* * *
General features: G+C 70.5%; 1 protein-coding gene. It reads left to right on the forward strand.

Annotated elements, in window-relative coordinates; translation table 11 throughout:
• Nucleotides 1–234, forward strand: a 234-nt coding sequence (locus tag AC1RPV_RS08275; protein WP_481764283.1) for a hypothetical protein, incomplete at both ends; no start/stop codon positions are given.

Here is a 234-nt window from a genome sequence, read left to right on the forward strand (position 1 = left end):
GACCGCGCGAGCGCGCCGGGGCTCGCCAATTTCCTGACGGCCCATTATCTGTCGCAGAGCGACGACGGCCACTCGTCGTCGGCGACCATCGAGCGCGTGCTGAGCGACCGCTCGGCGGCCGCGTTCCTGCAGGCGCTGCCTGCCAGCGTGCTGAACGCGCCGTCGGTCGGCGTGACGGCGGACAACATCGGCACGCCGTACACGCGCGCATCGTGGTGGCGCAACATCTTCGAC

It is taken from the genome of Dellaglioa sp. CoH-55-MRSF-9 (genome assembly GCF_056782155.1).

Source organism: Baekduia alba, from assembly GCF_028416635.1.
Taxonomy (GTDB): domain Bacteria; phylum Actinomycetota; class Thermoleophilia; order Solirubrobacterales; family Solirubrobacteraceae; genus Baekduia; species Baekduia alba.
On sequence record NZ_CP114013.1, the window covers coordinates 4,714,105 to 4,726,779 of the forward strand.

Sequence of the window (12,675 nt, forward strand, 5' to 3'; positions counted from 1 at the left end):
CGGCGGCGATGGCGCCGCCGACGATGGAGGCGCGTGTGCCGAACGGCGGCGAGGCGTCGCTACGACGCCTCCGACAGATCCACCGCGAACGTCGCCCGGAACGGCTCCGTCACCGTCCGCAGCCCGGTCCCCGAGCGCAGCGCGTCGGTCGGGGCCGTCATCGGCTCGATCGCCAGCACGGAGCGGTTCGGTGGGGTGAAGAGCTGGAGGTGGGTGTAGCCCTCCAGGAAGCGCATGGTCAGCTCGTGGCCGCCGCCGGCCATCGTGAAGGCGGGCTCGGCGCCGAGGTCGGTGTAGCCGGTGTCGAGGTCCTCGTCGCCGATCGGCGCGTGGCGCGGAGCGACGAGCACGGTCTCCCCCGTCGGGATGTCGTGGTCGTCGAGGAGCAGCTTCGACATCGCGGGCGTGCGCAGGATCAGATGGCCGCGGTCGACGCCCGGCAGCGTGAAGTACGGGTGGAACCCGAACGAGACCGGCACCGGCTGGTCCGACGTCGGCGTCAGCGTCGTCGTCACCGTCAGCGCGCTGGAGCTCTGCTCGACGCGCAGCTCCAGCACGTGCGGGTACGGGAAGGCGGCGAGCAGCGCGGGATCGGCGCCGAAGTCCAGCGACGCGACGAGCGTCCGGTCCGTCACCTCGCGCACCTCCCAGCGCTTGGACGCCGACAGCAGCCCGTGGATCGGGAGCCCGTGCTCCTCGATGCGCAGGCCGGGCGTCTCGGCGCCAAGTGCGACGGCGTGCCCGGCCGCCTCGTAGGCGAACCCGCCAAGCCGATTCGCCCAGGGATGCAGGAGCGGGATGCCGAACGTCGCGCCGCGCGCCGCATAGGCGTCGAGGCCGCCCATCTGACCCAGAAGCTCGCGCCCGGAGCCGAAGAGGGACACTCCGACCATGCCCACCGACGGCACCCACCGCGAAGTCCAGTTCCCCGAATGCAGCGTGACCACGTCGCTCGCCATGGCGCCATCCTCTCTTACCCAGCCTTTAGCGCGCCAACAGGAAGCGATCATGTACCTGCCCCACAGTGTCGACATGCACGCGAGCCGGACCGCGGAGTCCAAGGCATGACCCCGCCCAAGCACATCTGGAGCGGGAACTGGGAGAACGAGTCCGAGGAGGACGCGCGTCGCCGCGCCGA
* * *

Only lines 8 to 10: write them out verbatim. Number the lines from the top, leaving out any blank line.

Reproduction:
Taxonomy (GTDB): domain Bacteria; phylum Actinomycetota; class Thermoleophilia; order Solirubrobacterales; family Solirubrobacteraceae; genus Baekduia; species Baekduia alba.
On sequence record NZ_CP114013.1, the window covers coordinates 4,714,105 to 4,726,779 of the forward strand.

Sequence of the window (12,675 nt, forward strand, 5' to 3'; positions counted from 1 at the left end):